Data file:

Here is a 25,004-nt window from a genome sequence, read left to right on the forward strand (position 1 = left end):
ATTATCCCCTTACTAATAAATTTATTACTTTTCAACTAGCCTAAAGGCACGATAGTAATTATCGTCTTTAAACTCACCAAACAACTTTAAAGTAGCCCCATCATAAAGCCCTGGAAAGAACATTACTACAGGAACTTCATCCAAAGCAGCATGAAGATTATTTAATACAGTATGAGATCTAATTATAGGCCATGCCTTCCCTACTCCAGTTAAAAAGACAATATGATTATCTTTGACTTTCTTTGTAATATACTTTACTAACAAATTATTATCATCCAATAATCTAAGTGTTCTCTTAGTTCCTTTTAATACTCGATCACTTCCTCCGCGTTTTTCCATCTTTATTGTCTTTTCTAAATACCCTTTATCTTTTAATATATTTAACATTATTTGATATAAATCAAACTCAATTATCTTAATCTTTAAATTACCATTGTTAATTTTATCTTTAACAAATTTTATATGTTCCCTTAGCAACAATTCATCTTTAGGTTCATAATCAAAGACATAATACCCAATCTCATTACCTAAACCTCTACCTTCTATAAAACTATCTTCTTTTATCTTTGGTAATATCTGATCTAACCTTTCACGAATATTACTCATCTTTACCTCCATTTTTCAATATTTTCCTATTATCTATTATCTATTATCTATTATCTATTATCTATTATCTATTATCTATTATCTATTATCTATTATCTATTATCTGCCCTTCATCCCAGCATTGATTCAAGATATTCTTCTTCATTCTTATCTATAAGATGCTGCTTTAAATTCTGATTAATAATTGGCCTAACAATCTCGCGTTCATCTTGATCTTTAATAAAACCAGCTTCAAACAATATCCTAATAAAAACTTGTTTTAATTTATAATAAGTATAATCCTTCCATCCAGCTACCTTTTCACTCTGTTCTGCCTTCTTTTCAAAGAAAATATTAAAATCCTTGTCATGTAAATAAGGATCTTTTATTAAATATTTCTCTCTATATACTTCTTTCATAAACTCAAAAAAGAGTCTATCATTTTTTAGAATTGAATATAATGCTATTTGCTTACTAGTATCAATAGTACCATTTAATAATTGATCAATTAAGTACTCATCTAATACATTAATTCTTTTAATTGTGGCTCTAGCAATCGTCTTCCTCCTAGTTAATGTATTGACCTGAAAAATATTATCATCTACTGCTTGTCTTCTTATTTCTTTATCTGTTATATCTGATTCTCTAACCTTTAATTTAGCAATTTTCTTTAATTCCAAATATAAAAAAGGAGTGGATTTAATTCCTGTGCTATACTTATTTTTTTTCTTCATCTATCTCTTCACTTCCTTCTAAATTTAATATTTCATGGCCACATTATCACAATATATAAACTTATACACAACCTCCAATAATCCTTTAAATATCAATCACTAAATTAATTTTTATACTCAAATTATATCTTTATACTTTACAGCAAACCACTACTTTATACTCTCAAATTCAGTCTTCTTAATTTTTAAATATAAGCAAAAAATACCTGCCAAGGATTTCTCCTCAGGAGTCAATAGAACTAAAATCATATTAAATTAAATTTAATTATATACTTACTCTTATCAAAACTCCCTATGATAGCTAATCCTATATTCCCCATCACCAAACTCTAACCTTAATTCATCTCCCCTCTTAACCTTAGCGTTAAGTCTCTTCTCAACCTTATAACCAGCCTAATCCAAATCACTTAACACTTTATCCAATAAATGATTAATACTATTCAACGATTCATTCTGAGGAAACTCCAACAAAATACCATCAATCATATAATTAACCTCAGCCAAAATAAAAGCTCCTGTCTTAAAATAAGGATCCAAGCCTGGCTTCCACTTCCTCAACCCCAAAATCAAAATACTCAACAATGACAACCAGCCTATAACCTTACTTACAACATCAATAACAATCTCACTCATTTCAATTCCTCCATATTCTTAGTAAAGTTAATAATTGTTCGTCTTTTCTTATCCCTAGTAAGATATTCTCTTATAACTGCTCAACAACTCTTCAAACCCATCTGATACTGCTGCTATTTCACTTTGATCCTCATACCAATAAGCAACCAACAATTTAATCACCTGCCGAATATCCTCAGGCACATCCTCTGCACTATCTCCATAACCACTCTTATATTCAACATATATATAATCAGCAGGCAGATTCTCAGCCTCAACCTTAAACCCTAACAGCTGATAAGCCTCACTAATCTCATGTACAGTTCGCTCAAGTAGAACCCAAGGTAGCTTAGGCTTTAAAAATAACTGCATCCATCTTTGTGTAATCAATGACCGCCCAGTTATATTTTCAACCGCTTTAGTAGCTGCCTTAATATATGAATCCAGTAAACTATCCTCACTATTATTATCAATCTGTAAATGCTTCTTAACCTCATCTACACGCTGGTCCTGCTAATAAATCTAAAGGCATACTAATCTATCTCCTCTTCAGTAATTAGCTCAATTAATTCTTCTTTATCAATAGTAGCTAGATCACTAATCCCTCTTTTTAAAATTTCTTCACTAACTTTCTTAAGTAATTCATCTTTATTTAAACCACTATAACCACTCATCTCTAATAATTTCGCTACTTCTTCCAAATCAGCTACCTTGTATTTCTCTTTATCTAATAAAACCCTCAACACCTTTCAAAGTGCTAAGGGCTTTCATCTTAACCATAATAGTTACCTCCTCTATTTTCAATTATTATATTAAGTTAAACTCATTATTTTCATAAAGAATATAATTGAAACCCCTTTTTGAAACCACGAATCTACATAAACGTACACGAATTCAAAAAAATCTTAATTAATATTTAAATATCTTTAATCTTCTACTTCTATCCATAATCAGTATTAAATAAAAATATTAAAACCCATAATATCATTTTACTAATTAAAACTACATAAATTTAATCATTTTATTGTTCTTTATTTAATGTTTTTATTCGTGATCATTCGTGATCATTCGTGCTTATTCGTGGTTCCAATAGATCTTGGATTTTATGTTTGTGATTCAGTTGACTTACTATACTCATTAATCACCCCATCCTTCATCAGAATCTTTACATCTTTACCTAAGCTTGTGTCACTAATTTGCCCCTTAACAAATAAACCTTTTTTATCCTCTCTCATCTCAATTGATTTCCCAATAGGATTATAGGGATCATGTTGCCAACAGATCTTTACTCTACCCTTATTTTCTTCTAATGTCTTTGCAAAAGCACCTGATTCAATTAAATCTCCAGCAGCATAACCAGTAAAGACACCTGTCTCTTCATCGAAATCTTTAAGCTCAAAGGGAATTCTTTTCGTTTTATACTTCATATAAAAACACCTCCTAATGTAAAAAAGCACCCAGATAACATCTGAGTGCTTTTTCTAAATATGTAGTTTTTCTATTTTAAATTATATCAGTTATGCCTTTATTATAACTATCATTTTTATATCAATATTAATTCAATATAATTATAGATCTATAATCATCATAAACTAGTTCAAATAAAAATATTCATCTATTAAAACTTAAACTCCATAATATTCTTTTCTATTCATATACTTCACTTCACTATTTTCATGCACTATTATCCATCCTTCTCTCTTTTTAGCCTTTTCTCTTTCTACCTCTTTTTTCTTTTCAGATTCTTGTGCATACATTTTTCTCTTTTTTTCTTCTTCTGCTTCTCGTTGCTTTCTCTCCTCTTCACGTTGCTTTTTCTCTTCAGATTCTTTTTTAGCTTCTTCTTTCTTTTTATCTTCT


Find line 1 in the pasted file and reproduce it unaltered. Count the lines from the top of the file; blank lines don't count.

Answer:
Here is a 25,004-nt window from a genome sequence, read left to right on the forward strand (position 1 = left end):